◊◊◊◊◊◊◊◊◊◊◊◊◊◊◊◊◊◊◊◊◊◊◊◊◊◊◊◊◊◊◊◊◊◊◊◊◊◊◊◊◊◊◊◊◊◊◊◊◊◊◊◊◊◊◊◊

How to use music with baby and toddlers

  • Interactive music making seems important. Learn to play an instrument together. I’m not talking about both taking up the guitar, I mean even something simple like shaking a maraca together. Take it in turns to make sounds. Respond to baby and mirror or echo their response. You could sing together too.
  • Singing is important for vocabulary development:Singing songs teaches children about how language is constructed. When you sing, words and phrases are slowed down and can be better understood by your baby. Singing regularly will help your baby to build up a vocabulary of sounds and words long before they can understand the meaning”, according to this article from the BBC.
  • More on singing to baby: this article outlines some of the findings. It cites that babies are particularly responsive when the music comes from the parent directly, and singing along with a parent can help develop awareness and skills in reciprocal communication. Music and rhyme in nursery rhymes can impact on ability in spatial reasoning, which the article writes can enhance mathematical and scientific abilities.
  • The article continues, in addition to singing nursery rhymes add songs with actions and encouraging dancing to the music to help build balance, coordination, body awareness and rhythm skills.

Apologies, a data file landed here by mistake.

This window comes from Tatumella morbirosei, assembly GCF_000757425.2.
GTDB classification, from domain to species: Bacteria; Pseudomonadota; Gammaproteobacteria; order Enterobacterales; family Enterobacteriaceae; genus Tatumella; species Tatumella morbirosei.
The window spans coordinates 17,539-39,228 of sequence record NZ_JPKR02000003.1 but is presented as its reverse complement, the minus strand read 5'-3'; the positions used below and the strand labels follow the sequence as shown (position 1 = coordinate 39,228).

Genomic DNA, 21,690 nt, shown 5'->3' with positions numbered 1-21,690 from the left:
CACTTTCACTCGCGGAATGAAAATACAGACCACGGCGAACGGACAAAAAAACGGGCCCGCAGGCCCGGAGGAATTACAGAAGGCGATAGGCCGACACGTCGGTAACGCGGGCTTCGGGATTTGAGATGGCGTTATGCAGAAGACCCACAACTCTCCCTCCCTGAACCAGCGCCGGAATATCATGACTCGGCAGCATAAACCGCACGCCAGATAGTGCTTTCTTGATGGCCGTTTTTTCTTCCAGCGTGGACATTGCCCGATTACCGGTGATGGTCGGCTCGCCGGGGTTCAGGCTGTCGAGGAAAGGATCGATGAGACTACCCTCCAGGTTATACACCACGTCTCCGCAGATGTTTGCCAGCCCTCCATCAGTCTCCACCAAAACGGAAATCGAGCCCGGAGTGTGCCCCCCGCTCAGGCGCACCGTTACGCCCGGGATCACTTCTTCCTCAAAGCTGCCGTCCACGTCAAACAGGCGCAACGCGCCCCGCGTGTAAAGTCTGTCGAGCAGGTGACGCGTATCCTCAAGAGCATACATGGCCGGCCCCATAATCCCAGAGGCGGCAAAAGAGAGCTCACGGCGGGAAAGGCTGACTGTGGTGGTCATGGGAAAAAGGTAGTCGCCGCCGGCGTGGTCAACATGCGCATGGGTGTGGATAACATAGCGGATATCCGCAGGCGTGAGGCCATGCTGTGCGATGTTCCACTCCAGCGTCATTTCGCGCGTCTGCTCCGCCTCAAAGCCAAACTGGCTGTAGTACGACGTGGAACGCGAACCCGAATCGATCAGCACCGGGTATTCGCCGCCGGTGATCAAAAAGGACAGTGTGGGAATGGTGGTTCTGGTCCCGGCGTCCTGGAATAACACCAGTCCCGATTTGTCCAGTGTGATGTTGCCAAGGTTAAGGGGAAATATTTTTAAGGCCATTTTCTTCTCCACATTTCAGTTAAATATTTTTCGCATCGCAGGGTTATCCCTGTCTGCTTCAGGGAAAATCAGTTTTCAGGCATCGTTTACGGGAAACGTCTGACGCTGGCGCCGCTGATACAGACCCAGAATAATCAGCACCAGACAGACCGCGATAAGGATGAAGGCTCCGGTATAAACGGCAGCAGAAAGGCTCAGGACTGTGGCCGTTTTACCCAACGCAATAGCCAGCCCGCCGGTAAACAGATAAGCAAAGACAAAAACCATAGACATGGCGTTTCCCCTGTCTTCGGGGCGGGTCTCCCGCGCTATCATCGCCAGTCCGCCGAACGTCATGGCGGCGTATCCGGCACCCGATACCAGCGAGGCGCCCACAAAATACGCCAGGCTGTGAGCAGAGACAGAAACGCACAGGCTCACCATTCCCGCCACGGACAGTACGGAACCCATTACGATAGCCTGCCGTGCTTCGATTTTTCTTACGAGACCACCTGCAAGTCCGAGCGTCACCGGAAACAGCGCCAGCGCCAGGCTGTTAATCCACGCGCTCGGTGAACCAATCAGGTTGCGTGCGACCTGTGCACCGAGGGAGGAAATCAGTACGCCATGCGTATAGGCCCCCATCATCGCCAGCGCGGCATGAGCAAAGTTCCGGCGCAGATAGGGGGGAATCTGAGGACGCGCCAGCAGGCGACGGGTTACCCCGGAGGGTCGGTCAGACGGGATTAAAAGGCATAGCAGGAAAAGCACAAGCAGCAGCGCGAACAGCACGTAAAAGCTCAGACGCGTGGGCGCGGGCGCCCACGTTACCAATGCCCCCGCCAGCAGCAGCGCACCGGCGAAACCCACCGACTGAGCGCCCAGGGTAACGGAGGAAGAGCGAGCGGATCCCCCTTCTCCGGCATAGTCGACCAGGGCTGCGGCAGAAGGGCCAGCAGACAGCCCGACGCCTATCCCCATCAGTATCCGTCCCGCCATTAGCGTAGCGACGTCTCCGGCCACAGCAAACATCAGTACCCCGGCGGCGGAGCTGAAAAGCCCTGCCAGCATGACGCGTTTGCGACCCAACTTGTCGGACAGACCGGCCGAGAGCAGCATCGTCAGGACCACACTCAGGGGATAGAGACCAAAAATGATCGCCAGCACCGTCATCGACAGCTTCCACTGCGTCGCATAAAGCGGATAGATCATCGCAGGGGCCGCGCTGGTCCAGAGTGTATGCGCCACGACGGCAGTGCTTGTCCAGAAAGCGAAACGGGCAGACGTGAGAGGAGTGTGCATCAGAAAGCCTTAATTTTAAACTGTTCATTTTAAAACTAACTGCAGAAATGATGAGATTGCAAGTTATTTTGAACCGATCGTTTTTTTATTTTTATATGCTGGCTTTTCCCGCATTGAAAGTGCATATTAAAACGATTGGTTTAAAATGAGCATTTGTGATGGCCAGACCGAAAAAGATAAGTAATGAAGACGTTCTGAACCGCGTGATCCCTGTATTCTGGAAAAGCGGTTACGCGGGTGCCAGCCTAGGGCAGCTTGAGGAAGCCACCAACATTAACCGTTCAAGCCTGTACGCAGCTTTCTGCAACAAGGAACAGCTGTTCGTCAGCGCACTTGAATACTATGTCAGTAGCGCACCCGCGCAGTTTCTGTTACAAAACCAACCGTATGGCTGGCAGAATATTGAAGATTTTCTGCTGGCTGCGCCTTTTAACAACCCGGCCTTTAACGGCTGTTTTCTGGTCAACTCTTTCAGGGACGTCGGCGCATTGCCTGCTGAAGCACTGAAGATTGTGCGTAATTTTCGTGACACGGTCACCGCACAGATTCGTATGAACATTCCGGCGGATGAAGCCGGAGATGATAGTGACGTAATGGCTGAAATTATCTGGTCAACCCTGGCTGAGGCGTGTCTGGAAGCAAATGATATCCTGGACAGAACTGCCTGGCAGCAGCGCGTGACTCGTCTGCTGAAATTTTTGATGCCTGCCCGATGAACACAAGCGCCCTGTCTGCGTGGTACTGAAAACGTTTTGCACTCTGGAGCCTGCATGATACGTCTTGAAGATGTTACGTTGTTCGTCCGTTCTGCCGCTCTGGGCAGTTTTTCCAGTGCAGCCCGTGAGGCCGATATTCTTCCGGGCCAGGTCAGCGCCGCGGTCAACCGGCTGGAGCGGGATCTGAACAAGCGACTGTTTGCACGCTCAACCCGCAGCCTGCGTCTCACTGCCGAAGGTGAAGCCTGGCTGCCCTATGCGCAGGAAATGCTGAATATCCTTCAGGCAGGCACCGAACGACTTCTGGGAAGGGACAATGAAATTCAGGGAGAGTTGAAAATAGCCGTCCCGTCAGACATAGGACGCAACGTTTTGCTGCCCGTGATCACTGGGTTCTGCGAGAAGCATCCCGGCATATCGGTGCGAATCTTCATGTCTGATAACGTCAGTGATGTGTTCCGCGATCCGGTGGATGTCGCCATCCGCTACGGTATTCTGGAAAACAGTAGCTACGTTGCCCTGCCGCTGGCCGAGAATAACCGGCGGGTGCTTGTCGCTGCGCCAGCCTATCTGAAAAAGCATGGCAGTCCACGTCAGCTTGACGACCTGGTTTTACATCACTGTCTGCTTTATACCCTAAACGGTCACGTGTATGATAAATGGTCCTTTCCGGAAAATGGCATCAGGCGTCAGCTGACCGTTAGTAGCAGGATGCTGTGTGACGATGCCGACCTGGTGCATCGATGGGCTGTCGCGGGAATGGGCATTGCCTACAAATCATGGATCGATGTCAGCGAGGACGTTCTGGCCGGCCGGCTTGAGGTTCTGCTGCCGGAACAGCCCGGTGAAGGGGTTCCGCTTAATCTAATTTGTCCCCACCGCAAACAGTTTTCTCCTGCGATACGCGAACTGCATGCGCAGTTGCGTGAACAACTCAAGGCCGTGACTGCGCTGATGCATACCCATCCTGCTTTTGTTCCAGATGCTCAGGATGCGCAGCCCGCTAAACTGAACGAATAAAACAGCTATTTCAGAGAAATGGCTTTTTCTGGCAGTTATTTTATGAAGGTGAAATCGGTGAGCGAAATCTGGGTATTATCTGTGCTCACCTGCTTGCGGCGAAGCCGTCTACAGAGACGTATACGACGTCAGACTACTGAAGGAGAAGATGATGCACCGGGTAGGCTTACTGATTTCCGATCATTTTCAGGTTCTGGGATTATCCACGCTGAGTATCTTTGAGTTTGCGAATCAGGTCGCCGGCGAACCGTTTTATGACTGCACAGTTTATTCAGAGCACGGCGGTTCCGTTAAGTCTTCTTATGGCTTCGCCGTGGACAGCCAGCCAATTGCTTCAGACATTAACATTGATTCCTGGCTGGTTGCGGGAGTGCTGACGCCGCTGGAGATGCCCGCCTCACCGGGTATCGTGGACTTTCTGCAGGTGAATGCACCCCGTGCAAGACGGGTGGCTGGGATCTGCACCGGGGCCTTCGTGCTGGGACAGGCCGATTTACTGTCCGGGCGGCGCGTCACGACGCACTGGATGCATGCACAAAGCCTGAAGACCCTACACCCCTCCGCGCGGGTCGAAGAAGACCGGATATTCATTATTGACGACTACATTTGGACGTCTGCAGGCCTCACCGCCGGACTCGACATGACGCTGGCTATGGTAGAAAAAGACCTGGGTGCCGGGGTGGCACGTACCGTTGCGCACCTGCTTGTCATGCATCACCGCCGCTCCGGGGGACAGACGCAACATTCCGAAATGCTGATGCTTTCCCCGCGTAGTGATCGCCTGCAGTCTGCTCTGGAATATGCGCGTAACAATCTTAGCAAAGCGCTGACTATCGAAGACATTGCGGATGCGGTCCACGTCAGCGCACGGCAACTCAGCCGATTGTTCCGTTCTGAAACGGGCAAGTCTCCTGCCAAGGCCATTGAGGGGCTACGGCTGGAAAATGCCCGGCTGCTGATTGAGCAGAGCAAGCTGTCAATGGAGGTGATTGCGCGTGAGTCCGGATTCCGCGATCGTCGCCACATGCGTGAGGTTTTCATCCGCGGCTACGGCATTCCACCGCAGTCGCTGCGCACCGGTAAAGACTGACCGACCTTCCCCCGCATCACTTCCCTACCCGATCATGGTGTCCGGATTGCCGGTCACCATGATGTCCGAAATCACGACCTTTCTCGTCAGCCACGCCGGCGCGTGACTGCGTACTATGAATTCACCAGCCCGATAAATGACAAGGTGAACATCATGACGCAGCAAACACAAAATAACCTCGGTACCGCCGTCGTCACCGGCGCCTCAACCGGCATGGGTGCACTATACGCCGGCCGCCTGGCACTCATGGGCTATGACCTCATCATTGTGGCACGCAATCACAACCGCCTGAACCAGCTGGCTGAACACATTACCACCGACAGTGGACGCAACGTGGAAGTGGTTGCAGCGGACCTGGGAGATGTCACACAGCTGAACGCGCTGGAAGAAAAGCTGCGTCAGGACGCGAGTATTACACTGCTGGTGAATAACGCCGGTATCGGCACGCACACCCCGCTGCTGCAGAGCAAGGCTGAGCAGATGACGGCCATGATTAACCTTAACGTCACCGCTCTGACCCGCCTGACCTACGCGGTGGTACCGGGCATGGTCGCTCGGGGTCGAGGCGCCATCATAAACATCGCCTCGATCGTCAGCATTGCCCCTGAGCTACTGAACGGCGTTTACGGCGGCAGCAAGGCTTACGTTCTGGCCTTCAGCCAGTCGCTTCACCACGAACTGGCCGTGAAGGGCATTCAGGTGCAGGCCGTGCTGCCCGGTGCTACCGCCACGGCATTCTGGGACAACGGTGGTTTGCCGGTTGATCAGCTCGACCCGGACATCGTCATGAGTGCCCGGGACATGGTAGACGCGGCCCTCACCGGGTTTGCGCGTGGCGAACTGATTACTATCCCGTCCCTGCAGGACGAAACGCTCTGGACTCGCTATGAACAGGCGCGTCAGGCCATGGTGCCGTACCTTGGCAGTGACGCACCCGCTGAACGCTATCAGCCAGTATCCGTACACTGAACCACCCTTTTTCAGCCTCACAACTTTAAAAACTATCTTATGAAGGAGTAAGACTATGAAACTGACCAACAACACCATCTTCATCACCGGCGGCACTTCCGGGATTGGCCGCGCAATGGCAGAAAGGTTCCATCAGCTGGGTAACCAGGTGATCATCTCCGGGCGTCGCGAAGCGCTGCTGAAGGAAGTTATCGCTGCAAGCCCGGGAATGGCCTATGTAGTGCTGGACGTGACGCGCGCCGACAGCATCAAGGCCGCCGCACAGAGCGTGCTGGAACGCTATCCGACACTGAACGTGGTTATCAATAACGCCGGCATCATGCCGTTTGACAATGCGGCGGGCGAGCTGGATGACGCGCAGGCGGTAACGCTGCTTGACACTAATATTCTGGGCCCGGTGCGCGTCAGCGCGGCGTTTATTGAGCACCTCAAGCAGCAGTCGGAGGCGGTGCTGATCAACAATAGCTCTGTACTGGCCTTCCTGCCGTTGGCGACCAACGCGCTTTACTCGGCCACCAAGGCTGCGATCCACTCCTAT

how to make a simple bottle shaker to play music with baby and encourage psychological development

Make a simple bottle shaker to make music

  • Get creative with music making equipment. Use pots and pans, or make a simple shaker from an old plastic bottle filled with pulses, dried pasta or something that makes a noise. We made one using red lentils and tapioca (pictured left).
  • Look for local and free activities to get involved in. Local libraries where we are do baby singing sessions. They are about 30-45 minutes of singing nursery rhymes together in a big circle, using actions and sometimes props like colourful pieces of material to wave around and puppets (e.g. animal puppets for Old McDonald Had a Farm).
  • Enjoy listening to and experiencing the music with your child, rather than worrying if it’s the “right kind” of music or that it should be prescriptive somehow, e.g. you must listen to 10 minutes of Mozart a day in order to increase IQ. This is because the research is mainly reporting the benefits of music to be around skills of concentration, listening and discipline (among others).